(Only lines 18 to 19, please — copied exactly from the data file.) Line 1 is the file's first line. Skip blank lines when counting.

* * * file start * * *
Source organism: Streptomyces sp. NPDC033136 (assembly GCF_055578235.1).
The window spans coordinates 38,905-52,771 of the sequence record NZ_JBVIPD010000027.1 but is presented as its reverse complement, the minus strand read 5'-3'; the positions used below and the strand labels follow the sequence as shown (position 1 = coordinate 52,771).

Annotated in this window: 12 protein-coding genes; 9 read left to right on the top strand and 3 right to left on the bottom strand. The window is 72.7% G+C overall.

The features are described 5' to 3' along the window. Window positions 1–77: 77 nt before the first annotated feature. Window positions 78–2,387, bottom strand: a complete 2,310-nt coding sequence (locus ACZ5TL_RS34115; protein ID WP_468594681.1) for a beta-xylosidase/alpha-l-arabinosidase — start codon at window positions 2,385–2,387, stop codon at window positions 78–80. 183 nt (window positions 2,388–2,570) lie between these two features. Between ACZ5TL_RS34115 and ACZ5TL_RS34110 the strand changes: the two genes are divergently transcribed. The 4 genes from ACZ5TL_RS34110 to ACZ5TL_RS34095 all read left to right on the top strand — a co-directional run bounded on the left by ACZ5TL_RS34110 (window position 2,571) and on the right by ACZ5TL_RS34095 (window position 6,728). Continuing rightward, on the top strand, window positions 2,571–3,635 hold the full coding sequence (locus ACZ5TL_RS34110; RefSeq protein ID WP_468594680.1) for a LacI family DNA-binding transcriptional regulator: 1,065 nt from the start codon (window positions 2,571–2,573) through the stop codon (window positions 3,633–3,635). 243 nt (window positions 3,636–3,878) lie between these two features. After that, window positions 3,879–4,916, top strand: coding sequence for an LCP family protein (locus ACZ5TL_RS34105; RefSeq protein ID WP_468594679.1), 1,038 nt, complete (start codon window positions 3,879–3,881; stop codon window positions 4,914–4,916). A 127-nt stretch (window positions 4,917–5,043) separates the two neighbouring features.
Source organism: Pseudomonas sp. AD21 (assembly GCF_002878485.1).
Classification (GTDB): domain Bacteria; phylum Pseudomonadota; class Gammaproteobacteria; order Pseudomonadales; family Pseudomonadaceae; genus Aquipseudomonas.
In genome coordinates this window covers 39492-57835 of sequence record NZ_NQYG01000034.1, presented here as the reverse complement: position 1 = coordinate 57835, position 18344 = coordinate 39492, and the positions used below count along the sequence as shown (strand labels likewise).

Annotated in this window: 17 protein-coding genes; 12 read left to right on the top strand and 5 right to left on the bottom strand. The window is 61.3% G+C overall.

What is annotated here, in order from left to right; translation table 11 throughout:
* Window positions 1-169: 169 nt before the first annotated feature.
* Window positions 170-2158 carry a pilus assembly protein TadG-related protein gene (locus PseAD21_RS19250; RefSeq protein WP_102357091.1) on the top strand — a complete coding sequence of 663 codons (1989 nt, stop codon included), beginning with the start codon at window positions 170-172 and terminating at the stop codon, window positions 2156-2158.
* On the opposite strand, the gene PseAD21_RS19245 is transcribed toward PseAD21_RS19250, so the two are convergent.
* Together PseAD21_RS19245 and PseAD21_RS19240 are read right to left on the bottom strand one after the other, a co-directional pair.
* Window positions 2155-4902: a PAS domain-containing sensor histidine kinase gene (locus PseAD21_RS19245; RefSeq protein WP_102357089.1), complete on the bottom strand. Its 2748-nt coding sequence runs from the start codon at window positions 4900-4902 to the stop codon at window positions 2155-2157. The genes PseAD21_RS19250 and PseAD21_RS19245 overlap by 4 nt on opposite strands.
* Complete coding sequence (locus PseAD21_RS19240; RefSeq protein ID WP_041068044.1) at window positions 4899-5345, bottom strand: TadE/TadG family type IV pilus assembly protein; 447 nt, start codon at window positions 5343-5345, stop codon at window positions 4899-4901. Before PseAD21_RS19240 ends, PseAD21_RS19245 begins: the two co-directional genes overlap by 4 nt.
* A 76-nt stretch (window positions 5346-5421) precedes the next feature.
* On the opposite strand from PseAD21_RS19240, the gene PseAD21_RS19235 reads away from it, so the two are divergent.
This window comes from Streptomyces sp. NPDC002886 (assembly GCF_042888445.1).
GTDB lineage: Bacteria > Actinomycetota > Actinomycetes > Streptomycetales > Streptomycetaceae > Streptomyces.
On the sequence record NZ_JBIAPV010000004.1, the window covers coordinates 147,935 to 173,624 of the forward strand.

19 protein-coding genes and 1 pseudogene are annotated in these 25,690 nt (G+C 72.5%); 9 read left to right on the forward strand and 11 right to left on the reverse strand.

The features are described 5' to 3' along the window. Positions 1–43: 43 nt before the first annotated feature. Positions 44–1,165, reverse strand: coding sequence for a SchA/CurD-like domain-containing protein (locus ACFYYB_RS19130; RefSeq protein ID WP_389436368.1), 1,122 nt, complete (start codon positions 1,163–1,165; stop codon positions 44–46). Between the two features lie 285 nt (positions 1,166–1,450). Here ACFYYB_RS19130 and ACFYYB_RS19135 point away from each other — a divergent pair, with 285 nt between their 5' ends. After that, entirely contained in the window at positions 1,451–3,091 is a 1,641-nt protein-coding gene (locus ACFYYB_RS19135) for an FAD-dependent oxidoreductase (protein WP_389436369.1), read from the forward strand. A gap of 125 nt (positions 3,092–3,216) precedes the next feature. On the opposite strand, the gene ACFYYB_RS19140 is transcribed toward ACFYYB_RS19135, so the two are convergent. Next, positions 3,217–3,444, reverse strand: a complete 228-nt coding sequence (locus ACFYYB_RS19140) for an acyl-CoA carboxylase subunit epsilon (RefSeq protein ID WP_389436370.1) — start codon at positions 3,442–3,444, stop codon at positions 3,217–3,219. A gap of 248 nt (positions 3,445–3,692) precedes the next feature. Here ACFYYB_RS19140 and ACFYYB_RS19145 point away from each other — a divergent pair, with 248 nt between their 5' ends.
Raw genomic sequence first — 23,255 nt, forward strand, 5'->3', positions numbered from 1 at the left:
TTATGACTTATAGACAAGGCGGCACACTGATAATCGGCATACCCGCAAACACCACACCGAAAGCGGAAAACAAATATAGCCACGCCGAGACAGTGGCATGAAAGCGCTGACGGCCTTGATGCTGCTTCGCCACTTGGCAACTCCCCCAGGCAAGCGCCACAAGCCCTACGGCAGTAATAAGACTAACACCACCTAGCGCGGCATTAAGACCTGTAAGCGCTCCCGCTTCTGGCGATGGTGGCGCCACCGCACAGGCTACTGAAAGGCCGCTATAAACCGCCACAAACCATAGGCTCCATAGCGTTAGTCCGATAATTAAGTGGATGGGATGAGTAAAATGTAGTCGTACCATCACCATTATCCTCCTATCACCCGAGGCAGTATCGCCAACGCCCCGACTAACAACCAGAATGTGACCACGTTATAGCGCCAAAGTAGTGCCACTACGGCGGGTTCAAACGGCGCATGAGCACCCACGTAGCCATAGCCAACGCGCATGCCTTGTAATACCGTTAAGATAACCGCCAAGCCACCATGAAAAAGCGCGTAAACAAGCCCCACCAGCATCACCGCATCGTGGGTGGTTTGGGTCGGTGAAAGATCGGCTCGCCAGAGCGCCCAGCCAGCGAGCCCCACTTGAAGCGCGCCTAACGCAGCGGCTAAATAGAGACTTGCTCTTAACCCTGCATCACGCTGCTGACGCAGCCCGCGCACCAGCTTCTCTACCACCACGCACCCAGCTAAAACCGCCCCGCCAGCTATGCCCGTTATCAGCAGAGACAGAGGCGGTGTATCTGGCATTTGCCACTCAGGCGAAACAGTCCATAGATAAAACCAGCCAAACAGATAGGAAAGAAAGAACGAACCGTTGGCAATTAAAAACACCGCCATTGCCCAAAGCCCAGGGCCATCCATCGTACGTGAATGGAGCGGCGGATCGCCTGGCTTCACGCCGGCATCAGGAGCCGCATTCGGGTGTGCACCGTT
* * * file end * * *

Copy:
This window comes from Streptomyces sp. NPDC002886 (assembly GCF_042888445.1).
GTDB lineage: Bacteria > Actinomycetota > Actinomycetes > Streptomycetales > Streptomycetaceae > Streptomyces.